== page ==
As Seen On State.ie
If there’s one thing Meteor Music Awards does peerlessly, it’s living up to everyone’s expectations. As a showbiz event, it knows its public inside out and feeds them everything they want, like zookeepers throwing fish at penguins. Indie snobs mightn’t like it but, as it proves year-in, year-out, this show isn’t for them – just witness State’s efforts to offload a spare ticket to three separate arts journalists: one didn’t reply; another scoffed, “Lord, rather you than me”; and a third snapped, “I’d rather suck my eyeballs out with a Dyson.”
Having reality TV’s homecoming queen, Amanda Byram, host this year’s Awards tells you all you need to know about the target audience – the emphasis is on glamour and glitz, as the great, the good, the Gráinne and the Glenda thrill an ecstatic teenybop crowd with copious photo opportunities. They’ve come from all over the country to test the ear-splitting limits of their larynxes, some even armed with personalised banners for that Winning Streak ‘I’m on the telly’ touch.
For their entertainment, there’s a constant rotation of musical acts on the stage as the slickly choreographed TV operation swings seamlessly into action. The effortlessly dull Stereophonics open the show, with a five-minute, five-song medley, to remind us who they used to be. Kelly Jones has done enough of these shows to know what poses to strike and when, and he barely puts a pout wrong. Not to be out-blanded, white-soul pin-up boy James Morrison (Best International Male) ebulliently plucks his Broken Strings, charming the girls and their mums in the process.
Duke Special administers some sinister brolly-action during his rollocking, am-dram vaudeville rendition of Sweet Sweet Kisses, but all the early-evening screaming goes to Enrique Iglesias, who gets lost amongst adoring arms during his latest offering of wibbling Euro bubblegum, Taking Back My Love.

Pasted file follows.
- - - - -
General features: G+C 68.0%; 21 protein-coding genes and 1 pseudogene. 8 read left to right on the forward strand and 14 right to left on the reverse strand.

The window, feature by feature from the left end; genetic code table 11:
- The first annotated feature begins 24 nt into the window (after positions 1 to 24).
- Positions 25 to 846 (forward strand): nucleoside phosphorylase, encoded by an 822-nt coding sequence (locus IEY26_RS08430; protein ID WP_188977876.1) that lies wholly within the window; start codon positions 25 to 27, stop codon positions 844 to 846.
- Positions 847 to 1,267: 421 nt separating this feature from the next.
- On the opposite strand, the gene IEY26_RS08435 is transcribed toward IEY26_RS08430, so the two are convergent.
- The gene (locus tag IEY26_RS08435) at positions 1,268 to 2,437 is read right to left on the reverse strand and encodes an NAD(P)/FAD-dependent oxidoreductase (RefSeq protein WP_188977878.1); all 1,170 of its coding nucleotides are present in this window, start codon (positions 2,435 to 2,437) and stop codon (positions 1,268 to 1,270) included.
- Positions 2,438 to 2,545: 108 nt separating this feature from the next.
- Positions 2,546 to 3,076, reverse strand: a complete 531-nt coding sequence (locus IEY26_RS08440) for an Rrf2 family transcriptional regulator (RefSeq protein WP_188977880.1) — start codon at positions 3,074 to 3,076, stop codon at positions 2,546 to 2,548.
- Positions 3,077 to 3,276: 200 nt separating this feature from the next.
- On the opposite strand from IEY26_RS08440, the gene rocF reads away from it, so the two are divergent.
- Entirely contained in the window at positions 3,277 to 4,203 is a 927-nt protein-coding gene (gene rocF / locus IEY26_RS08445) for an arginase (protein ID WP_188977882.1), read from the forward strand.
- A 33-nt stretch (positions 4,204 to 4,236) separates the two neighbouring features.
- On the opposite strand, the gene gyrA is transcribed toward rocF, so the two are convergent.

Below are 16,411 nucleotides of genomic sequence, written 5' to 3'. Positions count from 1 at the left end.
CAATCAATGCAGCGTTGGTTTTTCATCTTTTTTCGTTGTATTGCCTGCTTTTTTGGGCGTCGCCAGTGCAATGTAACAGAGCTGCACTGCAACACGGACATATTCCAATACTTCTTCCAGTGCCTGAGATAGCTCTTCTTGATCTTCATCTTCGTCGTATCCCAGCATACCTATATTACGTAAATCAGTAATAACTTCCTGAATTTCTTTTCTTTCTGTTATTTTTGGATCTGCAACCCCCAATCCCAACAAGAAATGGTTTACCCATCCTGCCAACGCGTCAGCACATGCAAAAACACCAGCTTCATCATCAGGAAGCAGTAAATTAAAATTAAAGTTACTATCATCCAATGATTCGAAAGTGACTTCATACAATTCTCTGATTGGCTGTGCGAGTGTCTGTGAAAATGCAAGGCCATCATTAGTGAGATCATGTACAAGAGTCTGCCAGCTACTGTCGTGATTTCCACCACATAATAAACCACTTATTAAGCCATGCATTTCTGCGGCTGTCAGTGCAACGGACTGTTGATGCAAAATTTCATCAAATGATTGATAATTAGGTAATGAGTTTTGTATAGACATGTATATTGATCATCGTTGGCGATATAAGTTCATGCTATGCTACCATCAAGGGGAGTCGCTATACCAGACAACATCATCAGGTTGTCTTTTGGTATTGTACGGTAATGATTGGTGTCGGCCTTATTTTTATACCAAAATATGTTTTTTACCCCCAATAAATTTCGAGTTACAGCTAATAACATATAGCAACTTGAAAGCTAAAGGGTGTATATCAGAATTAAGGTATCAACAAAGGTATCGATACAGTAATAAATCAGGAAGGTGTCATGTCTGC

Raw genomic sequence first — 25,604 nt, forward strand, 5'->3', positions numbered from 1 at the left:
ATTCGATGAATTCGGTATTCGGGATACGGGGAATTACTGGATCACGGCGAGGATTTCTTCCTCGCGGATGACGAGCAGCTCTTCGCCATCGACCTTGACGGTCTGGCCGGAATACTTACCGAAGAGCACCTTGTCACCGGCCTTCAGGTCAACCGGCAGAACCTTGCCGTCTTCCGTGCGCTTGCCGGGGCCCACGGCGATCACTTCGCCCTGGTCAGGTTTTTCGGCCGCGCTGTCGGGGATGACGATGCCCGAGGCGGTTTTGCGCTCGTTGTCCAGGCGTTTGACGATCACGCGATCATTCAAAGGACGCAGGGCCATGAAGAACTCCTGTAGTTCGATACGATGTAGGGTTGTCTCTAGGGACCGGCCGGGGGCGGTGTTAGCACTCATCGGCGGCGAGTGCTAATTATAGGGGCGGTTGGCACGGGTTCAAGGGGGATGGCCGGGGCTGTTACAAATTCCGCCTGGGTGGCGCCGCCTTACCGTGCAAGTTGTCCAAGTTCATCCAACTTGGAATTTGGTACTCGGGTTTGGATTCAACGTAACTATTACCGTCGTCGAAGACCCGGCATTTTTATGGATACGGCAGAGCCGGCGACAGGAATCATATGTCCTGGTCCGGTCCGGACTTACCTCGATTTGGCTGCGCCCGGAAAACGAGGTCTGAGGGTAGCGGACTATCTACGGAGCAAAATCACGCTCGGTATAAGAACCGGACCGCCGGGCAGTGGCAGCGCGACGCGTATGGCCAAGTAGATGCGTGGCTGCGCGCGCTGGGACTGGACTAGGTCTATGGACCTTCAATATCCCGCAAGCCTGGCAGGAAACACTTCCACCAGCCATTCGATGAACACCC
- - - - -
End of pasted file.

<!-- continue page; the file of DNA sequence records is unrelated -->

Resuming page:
It takes storming performances from Imelda May (Best Irish Female), The Blizzards (Best Live Performance) and Elbow (Best International Band – “never heard of them” comments a teenybopper beside me) to give the stage some long overdue cred – but the night still, somehow, belongs to Boyzone.
Their pull is extraordinary; five men who can’t really dance, can’t really sing and who somehow get away with the odd catchy tune (in tonight’s case, Love You Anyway) but understand that, fundamentally, this is showbusiness, and manage to project it to devotees and cynics alike. Fair play to Ronan and the lads – and it’s nice to note that the dapper Mikey Graham chose a fetching hat over that John Travolta-style spray-on hair for the occasion.
But it’s the business end of the Meteor Awards that provide the most cringes and the fewest shocks. Byram changes her frock during each of the commercial breaks, and there are more air kisses and projectile-nauseating platitudes than you can shake a Seoige at. An endless succession of the usual suspects take to the stage to hand over gongs: Craig Doyle, Lucy Kennedy, Lorraine Keane, Caroline Morahan, Pat Kenny, Blathnaid Ni Chofaigh, Anna Nolan, Sonya Lennon, Brendan Courtney and Gráinne and Sile all bring their scripted rock ‘n’ roll gravitas to the podium and share their bewilderment with the masses. Padraig Harrington looks like he really needs to be elsewhere but the worst horror of all is the shocking piece of female blonde-ing between model Caprice and MTV’s Laura Whitmore. Of all the award-presenters, only Rick O’Shea provides some spontaneous wit and a sense of what The Meteors could be if it turned into a bona fide music event rather than simply a glossy, Social & Personal, VIP paparazzi fashion shoot.
As for the awards themselves, well, let’s put it this way: the story of State’s night is sitting cross-fingered, hoping for outcomes that just fail to materialise – right up to our wish for a titanic power failure just before Mundy and Sharon Shannon get up onstage for their murderous finale of Galway Girl.